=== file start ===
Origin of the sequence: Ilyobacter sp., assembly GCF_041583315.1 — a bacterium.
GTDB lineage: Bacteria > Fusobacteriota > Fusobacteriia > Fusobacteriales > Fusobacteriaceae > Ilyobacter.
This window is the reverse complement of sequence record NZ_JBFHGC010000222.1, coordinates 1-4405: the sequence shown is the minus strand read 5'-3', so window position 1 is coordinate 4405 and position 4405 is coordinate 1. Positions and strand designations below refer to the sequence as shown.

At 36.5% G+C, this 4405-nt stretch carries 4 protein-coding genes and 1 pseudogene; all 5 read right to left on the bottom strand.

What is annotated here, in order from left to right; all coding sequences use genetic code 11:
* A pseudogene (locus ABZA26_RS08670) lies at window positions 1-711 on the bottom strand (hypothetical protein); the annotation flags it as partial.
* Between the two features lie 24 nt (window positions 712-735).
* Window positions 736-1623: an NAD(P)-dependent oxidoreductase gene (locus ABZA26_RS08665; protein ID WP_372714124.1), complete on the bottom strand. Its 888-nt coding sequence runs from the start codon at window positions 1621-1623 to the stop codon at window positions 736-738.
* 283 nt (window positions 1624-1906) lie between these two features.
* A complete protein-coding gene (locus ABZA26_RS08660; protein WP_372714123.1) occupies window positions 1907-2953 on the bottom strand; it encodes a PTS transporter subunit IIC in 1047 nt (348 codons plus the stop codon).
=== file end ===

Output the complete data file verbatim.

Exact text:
Origin of the sequence: Ilyobacter sp., assembly GCF_041583315.1 — a bacterium.
GTDB lineage: Bacteria > Fusobacteriota > Fusobacteriia > Fusobacteriales > Fusobacteriaceae > Ilyobacter.
This window is the reverse complement of sequence record NZ_JBFHGC010000222.1, coordinates 1-4405: the sequence shown is the minus strand read 5'-3', so window position 1 is coordinate 4405 and position 4405 is coordinate 1. Positions and strand designations below refer to the sequence as shown.

At 36.5% G+C, this 4405-nt stretch carries 4 protein-coding genes and 1 pseudogene; all 5 read right to left on the bottom strand.

What is annotated here, in order from left to right; all coding sequences use genetic code 11:
* A pseudogene (locus ABZA26_RS08670) lies at window positions 1-711 on the bottom strand (hypothetical protein); the annotation flags it as partial.
* Between the two features lie 24 nt (window positions 712-735).
* Window positions 736-1623: an NAD(P)-dependent oxidoreductase gene (locus ABZA26_RS08665; protein ID WP_372714124.1), complete on the bottom strand. Its 888-nt coding sequence runs from the start codon at window positions 1621-1623 to the stop codon at window positions 736-738.
* 283 nt (window positions 1624-1906) lie between these two features.
* A complete protein-coding gene (locus ABZA26_RS08660; protein WP_372714123.1) occupies window positions 1907-2953 on the bottom strand; it encodes a PTS transporter subunit IIC in 1047 nt (348 codons plus the stop codon).